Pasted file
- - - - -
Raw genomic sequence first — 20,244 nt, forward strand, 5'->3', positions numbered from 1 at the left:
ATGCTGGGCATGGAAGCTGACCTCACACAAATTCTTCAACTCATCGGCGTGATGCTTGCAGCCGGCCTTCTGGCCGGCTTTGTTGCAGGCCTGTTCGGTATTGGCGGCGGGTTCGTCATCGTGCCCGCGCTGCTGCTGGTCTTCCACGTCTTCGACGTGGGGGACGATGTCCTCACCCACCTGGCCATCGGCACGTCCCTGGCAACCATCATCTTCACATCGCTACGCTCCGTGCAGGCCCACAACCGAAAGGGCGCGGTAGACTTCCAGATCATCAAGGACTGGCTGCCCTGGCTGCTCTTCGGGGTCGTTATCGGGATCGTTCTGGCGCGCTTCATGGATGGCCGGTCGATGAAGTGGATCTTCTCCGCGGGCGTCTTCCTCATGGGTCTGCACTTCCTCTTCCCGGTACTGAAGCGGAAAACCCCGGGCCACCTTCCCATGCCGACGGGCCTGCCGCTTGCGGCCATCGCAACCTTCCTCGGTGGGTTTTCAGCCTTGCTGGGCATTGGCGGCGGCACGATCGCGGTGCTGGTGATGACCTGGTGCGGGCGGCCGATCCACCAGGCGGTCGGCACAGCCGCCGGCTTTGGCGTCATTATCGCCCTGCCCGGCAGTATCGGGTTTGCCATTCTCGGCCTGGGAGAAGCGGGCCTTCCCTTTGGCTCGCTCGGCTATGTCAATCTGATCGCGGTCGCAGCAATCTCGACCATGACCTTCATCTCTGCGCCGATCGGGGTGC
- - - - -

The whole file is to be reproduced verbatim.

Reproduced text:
Raw genomic sequence first — 20,244 nt, forward strand, 5'->3', positions numbered from 1 at the left:
ATGCTGGGCATGGAAGCTGACCTCACACAAATTCTTCAACTCATCGGCGTGATGCTTGCAGCCGGCCTTCTGGCCGGCTTTGTTGCAGGCCTGTTCGGTATTGGCGGCGGGTTCGTCATCGTGCCCGCGCTGCTGCTGGTCTTCCACGTCTTCGACGTGGGGGACGATGTCCTCACCCACCTGGCCATCGGCACGTCCCTGGCAACCATCATCTTCACATCGCTACGCTCCGTGCAGGCCCACAACCGAAAGGGCGCGGTAGACTTCCAGATCATCAAGGACTGGCTGCCCTGGCTGCTCTTCGGGGTCGTTATCGGGATCGTTCTGGCGCGCTTCATGGATGGCCGGTCGATGAAGTGGATCTTCTCCGCGGGCGTCTTCCTCATGGGTCTGCACTTCCTCTTCCCGGTACTGAAGCGGAAAACCCCGGGCCACCTTCCCATGCCGACGGGCCTGCCGCTTGCGGCCATCGCAACCTTCCTCGGTGGGTTTTCAGCCTTGCTGGGCATTGGCGGCGGCACGATCGCGGTGCTGGTGATGACCTGGTGCGGGCGGCCGATCCACCAGGCGGTCGGCACAGCCGCCGGCTTTGGCGTCATTATCGCCCTGCCCGGCAGTATCGGGTTTGCCATTCTCGGCCTGGGAGAAGCGGGCCTTCCCTTTGGCTCGCTCGGCTATGTCAATCTGATCGCGGTCGCAGCAATCTCGACCATGACCTTCATCTCTGCGCCGATCGGGGTGC